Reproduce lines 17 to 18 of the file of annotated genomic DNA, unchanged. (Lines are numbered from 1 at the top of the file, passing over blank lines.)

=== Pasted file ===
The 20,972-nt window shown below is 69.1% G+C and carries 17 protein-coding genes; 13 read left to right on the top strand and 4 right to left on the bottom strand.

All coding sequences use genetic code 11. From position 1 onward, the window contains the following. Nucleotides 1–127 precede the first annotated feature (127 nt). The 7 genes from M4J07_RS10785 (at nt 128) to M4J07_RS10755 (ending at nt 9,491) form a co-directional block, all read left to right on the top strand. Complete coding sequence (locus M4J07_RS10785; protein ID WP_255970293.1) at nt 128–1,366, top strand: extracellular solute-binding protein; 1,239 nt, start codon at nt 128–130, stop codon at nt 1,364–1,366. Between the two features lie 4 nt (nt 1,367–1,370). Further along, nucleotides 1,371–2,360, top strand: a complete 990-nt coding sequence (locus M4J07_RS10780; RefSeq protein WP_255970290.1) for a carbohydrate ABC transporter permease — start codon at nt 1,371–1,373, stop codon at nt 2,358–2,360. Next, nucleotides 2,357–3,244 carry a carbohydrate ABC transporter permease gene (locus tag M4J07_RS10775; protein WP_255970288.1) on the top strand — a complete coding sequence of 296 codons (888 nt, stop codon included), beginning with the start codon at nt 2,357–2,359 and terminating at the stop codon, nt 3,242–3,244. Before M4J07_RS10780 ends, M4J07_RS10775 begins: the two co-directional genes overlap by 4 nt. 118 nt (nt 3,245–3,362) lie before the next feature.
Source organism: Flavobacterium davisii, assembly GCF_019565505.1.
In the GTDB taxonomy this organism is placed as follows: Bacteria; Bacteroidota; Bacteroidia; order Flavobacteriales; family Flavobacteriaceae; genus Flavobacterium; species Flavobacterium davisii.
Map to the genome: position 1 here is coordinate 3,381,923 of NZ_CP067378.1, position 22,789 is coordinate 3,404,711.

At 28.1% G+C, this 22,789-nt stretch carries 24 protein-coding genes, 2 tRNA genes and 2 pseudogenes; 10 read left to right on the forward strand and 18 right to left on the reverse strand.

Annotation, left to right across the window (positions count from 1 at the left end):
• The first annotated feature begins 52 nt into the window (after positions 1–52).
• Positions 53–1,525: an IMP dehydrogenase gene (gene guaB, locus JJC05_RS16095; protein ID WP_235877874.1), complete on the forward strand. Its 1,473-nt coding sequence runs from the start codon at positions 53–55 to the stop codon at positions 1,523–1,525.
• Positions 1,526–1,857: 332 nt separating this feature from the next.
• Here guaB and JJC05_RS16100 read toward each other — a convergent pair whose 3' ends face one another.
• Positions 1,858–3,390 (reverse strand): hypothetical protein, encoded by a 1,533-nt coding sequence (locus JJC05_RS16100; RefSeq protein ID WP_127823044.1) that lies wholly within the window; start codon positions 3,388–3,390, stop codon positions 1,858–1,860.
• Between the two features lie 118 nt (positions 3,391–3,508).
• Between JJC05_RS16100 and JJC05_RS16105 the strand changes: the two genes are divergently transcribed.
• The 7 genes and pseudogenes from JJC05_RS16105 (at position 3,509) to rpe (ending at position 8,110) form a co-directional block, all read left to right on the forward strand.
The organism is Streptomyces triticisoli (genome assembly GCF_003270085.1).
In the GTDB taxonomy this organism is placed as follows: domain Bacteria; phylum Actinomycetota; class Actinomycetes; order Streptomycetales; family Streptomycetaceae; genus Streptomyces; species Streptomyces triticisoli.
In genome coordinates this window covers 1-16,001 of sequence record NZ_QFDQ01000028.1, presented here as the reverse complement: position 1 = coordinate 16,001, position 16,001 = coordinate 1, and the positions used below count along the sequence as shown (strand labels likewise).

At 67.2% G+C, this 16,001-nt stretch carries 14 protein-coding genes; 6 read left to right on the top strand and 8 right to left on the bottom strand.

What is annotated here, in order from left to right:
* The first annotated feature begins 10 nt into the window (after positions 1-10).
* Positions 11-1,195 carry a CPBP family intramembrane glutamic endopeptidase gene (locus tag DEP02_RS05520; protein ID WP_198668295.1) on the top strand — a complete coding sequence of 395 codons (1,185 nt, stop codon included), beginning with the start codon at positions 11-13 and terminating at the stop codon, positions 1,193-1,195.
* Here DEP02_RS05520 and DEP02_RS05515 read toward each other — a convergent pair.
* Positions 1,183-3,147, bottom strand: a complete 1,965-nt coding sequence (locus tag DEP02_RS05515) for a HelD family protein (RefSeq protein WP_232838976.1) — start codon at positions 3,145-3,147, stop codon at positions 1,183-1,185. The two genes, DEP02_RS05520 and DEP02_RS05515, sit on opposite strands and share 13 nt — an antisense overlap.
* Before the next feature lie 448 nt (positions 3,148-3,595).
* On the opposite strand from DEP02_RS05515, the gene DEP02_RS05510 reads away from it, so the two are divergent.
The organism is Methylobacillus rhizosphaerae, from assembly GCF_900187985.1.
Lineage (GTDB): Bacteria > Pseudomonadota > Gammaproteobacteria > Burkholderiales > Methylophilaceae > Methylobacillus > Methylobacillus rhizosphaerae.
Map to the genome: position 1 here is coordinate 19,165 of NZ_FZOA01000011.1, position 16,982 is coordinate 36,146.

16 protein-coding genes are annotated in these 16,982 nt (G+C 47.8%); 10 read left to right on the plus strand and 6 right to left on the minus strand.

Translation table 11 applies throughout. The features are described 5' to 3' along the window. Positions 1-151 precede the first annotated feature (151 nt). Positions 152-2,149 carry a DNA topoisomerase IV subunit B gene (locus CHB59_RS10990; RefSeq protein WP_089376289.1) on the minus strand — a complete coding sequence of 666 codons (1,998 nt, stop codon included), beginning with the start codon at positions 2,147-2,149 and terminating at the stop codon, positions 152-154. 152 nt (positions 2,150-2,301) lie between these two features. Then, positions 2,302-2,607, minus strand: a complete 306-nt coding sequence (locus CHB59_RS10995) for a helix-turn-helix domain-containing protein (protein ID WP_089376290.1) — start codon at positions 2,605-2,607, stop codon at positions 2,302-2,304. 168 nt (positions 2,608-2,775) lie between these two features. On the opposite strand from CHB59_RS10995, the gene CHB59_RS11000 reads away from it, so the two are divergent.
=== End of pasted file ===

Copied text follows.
In the GTDB taxonomy this organism is placed as follows: domain Bacteria; phylum Actinomycetota; class Actinomycetes; order Streptomycetales; family Streptomycetaceae; genus Streptomyces; species Streptomyces triticisoli.
In genome coordinates this window covers 1-16,001 of sequence record NZ_QFDQ01000028.1, presented here as the reverse complement: position 1 = coordinate 16,001, position 16,001 = coordinate 1, and the positions used below count along the sequence as shown (strand labels likewise).